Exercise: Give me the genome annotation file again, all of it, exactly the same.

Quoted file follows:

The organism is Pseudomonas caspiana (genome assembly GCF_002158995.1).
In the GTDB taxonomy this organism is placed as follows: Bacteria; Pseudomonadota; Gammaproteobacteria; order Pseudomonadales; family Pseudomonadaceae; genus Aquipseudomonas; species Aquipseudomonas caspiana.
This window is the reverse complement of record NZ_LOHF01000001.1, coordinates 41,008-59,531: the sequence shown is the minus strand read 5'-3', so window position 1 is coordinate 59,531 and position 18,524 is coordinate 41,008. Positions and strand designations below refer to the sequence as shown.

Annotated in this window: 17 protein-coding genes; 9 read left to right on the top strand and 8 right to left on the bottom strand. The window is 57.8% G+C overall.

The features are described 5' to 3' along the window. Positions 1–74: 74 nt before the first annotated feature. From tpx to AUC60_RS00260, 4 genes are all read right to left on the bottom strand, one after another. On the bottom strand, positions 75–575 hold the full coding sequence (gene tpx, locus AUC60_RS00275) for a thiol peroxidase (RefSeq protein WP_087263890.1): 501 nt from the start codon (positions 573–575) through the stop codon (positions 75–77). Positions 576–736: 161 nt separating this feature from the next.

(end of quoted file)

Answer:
The organism is Pseudomonas caspiana (genome assembly GCF_002158995.1).
In the GTDB taxonomy this organism is placed as follows: Bacteria; Pseudomonadota; Gammaproteobacteria; order Pseudomonadales; family Pseudomonadaceae; genus Aquipseudomonas; species Aquipseudomonas caspiana.
This window is the reverse complement of record NZ_LOHF01000001.1, coordinates 41,008-59,531: the sequence shown is the minus strand read 5'-3', so window position 1 is coordinate 59,531 and position 18,524 is coordinate 41,008. Positions and strand designations below refer to the sequence as shown.

Annotated in this window: 17 protein-coding genes; 9 read left to right on the top strand and 8 right to left on the bottom strand. The window is 57.8% G+C overall.

The features are described 5' to 3' along the window. Positions 1–74: 74 nt before the first annotated feature. From tpx to AUC60_RS00260, 4 genes are all read right to left on the bottom strand, one after another. On the bottom strand, positions 75–575 hold the full coding sequence (gene tpx, locus AUC60_RS00275) for a thiol peroxidase (RefSeq protein WP_087263890.1): 501 nt from the start codon (positions 573–575) through the stop codon (positions 75–77). Positions 576–736: 161 nt separating this feature from the next.